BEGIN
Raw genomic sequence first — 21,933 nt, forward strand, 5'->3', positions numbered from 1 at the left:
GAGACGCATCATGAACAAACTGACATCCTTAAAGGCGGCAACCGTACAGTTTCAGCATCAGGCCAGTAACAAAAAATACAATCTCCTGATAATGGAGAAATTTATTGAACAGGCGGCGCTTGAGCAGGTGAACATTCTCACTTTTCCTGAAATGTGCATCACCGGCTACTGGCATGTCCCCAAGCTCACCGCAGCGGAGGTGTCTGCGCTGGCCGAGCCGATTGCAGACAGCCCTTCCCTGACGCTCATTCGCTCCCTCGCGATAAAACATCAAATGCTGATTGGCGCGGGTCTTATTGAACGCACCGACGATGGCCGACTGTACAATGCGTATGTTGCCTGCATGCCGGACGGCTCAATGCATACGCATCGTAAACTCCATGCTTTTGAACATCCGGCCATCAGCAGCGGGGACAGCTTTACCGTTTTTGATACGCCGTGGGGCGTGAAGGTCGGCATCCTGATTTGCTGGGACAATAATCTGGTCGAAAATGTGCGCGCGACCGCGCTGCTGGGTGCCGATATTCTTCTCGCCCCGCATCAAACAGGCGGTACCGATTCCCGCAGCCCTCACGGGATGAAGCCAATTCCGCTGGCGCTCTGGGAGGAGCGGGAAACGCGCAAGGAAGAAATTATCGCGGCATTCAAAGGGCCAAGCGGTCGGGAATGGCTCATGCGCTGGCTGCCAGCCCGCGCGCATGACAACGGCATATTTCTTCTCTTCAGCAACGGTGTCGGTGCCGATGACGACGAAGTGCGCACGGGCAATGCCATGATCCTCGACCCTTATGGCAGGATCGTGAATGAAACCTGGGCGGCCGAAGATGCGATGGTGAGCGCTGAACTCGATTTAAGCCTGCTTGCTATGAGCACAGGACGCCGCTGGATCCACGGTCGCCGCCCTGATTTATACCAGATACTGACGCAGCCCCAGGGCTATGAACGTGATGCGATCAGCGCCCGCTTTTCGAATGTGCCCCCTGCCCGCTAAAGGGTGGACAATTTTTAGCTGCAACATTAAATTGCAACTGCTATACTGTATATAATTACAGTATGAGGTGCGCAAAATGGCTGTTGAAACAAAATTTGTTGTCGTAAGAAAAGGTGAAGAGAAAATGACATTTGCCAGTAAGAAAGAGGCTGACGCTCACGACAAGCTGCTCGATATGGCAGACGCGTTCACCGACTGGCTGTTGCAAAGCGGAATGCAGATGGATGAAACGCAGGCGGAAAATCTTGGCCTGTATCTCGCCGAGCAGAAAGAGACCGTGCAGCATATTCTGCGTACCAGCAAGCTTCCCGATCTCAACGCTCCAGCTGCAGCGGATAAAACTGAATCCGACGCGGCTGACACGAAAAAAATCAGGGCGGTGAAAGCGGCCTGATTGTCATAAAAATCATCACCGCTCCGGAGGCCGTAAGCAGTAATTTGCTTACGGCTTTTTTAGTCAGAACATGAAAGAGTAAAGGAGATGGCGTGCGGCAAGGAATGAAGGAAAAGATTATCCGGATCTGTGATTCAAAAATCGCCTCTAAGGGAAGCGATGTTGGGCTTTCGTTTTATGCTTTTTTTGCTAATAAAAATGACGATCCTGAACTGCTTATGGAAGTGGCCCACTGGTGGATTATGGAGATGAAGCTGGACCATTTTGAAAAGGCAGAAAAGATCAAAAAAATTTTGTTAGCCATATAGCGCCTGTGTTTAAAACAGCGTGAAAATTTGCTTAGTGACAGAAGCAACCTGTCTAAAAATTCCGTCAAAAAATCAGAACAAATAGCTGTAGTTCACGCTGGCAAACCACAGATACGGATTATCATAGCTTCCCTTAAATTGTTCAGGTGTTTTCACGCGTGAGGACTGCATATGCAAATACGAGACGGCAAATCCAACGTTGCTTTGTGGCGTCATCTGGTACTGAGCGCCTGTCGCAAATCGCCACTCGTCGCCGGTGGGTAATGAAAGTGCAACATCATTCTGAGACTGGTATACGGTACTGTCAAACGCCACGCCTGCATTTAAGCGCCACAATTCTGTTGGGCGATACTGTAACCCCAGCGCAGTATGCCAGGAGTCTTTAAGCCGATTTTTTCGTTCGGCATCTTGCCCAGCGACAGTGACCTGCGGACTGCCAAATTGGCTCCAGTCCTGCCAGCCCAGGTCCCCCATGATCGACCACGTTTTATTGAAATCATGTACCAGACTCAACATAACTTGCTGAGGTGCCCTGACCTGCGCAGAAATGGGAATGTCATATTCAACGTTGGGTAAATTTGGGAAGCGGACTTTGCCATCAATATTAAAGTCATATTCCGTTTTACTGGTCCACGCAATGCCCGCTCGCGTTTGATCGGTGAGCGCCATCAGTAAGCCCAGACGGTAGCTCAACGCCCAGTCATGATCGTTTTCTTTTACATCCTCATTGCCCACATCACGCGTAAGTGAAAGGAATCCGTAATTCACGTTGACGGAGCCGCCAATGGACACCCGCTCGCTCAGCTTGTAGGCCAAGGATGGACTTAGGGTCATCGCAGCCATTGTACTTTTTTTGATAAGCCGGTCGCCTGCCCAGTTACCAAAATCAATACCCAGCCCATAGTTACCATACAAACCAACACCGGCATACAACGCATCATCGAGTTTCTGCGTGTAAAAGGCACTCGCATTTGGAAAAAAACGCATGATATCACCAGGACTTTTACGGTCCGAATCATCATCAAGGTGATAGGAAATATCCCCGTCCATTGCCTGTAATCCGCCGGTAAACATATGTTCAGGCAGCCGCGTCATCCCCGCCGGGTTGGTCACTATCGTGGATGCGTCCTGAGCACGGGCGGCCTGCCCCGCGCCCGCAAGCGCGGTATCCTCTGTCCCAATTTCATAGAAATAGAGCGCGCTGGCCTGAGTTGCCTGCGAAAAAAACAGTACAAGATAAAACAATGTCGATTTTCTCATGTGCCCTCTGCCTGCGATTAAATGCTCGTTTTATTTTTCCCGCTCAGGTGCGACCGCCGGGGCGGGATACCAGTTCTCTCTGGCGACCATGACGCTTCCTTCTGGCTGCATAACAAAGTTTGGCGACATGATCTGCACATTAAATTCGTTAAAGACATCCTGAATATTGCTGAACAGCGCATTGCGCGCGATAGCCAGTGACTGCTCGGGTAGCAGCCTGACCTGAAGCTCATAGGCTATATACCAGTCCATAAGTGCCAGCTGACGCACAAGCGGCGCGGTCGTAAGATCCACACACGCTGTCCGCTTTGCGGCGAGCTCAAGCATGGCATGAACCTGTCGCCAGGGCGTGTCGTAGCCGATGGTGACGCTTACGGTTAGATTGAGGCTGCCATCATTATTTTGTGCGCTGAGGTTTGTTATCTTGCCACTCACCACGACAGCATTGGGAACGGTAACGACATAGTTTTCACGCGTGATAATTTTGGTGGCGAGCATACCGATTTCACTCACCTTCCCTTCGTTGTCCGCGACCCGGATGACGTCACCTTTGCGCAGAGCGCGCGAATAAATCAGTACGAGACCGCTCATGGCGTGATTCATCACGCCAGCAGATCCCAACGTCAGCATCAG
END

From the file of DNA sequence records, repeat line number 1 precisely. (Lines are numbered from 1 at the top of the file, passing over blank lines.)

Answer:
Raw genomic sequence first — 21,933 nt, forward strand, 5'->3', positions numbered from 1 at the left: